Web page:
Deep in the highlands of Iceland lie the “mountains of the gorge”, Kverkfjöll.
The Kverkfjöll mountains are in fact hidden, a subglacial mountain range located between the huge Vatnajökull ice sheet and the Dyngjufjöll mountain in eastern Iceland.
Kverkfjöll: Louis Michel Desert©Dreamstime
Rising to an altitude of 1920 meters at the summit of the tallest peak, Skarphédstindur, the Kverkjöll range also includes the volcanoes in the ground. These are still very much active, making this the largest geothermal area in Iceland with its mud pots and hot water rivers near two huge glacial tongues coming from Vatnajökull, namely Brúajárökull and Dyngjujökull.
The Kverkfjöll range showcases the most spectacular phenomena that Iceland can offer: volcanic effusions of all types, geothermal energy with mud pots, lava fields and hot springs, but also ice formations with these impressive glacial tongues. There is even a large geyser that gets very little visitors being so remote, but Gámur is one of the most powerful geysers in Iceland, located in the northern part of the ridge.
This is the edge of the Earth, where fire and ice battle and remake the landscape literally, as the volcanic heat carved the ice to create ice caves. Unlike those in the south of Vatnajökull, the Kverkfjöll ice caves are unstable, and the interiors cannot be visited safely.
The Jökulsá River in Fjöllum is born of the meltwater from these glaciers, as is the powerful Dettifoss waterfall further north.
Don't even think about visiting Kverkfjöll in winter, it remains closed and for very good reason. The best time to go there is from July to the end of August, early September at the latest. This isn't the region you pop into to take a few photos and move on, because it's a whole expedition to get there and only equipped with a good 4x4.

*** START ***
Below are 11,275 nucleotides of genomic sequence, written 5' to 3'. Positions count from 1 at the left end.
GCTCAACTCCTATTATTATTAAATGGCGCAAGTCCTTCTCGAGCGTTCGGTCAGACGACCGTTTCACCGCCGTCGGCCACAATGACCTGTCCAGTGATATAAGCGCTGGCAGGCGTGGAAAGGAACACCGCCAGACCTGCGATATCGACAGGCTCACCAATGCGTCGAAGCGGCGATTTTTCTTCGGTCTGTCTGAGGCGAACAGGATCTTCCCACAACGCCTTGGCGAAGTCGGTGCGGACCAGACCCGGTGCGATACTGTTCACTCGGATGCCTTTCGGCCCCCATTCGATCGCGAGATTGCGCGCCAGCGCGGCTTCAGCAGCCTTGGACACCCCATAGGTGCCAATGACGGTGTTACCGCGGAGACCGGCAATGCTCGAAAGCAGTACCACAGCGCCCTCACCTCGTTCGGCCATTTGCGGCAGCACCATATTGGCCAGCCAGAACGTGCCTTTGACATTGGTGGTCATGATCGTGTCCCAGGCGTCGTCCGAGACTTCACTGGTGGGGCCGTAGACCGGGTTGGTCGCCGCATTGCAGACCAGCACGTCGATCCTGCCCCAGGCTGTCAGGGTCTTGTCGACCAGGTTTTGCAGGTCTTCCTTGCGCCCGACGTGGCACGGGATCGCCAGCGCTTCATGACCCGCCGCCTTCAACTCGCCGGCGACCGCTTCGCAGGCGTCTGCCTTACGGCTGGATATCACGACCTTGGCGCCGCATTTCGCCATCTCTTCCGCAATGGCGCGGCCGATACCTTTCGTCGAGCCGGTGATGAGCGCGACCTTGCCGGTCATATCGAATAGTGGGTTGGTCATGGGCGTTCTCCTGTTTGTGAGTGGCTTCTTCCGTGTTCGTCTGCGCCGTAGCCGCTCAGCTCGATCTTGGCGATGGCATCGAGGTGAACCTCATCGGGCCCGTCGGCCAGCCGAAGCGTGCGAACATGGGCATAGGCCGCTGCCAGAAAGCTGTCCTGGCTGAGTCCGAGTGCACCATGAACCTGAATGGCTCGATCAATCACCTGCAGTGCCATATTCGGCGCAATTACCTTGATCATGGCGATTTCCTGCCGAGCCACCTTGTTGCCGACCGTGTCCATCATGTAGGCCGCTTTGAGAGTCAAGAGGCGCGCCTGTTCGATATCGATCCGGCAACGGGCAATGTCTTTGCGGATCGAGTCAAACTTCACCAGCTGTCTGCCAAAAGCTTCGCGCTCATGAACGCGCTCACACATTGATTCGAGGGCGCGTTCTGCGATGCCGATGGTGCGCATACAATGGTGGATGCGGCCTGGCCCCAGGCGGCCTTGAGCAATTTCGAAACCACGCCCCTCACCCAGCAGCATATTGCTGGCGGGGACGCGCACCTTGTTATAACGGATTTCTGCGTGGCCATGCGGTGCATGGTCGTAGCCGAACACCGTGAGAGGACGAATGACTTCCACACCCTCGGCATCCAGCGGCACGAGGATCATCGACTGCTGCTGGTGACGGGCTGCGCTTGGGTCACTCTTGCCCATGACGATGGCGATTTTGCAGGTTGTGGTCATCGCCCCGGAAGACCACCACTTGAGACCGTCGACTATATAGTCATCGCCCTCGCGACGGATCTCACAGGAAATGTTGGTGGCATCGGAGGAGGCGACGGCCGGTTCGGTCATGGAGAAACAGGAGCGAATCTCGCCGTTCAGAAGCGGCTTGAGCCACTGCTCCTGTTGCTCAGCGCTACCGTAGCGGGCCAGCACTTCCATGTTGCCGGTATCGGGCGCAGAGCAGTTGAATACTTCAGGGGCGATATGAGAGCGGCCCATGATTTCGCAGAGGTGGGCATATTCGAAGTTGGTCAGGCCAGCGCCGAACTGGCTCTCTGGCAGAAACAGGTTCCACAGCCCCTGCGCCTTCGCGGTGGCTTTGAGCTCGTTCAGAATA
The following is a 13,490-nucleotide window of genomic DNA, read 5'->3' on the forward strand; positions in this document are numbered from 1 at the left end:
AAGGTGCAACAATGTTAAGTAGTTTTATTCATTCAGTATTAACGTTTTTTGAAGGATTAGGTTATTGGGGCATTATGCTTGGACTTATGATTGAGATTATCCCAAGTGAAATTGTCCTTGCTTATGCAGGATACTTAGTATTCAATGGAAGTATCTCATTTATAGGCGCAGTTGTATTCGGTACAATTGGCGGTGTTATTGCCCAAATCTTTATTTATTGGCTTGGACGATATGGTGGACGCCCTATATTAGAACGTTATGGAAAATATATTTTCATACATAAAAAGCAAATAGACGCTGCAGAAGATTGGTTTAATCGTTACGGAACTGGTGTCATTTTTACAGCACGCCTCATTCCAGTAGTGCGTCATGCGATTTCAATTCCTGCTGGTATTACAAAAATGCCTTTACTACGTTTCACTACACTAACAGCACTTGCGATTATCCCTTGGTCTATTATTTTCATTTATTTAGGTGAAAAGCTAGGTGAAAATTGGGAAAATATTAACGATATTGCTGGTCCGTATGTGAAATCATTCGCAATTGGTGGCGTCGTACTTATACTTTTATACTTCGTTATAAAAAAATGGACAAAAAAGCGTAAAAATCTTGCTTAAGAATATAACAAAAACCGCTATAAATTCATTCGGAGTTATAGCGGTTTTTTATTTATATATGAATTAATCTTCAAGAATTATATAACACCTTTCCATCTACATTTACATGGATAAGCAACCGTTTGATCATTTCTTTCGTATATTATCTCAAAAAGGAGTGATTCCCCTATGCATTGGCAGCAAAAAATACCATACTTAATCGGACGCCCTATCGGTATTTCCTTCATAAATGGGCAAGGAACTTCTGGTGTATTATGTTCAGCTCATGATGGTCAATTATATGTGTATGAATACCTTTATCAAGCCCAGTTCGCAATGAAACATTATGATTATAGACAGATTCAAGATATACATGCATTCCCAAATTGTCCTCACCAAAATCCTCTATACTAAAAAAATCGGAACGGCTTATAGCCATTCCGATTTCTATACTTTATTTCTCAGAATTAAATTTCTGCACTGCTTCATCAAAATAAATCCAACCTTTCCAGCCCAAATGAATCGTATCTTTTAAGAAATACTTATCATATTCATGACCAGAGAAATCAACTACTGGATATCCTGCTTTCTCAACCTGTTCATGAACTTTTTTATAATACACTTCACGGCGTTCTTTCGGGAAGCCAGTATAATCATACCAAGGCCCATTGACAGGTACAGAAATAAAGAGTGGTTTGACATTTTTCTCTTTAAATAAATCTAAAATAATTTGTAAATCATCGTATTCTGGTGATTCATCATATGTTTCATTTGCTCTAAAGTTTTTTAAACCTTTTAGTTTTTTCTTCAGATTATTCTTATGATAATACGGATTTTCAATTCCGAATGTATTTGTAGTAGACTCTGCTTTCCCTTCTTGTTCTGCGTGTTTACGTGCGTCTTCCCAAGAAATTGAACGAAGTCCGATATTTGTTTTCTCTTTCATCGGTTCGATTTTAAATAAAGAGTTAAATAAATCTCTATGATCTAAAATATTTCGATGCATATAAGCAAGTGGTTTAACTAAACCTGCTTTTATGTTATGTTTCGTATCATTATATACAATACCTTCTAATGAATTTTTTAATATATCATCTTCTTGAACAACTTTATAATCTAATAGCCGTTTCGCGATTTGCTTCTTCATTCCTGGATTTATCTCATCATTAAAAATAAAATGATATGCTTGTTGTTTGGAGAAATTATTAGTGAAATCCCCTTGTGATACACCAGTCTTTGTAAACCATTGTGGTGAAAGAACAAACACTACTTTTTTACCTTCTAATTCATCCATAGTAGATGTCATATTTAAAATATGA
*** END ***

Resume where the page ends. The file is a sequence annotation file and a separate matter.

Only hiking enthusiasts venture there because the road to get there is something of an adventure.
The Kverkfjöll are located in the south of Askja, which is already a remote region. There are two options:
A more detailed look at these two routes in our dedicated article:
The Kverkfjöll refuge: Oleksandr Korzhenko©Dreamstime
From Askja, take the F910 for 13 kilometers before turning south on the F910 towards the Hvannalindir oasis. You will then have to take the F902, a jolly and bumpy track, for about 45 kilometers before arriving at the Sigurðarskáli cabin. To travel these 45 kilometers, you need at least 1 hour.
Sigurðarskáli is the parking lot and the refuge for multi-day hikes in the Kverkfjöll range.
The Kverkfjöll ice cave: Filip Fuxa©Dreamstime
Apart from the hikes and treks in the region, Kverkfjöll is known for its beautiful ice cave, Sigurdarskáli, carved out of the glacier by a hot water river. Geothermal heat bored an ice tunnel over nearly 30 km long that is unfortunately not possible to visit, but whose impressive entrance is a sight to behold.
The blue reflections of the cave are absolutely magnificent, and it is possible to get close enough to get some great photographs. Just be sure to respect the safety distance because the site is very unstable, and you don't want to be around when the huge blocks of ice start falling.
There are tours of the area, departing from the car park, with fully guided excursions with safety equipment so as not to take risks.
The Kverkfjöll area is a dreamland for lovers of hikes and treks. Most hiking trails are quite advanced and it is highly recommended to have the necessary equipment including crampons, a compass or GPS, climbing ropes, and adequate eye-wear.
Approach the ice caves and the glacier with great caution due to the risk of falling rocks and ice, deep crevasses, and poor visibility, a dangerous combination.
There are 4 official hikes as you can see on the map:
Visitors often prefer the K2 which crosses lava fields before going along the glacier and the famous ice cave.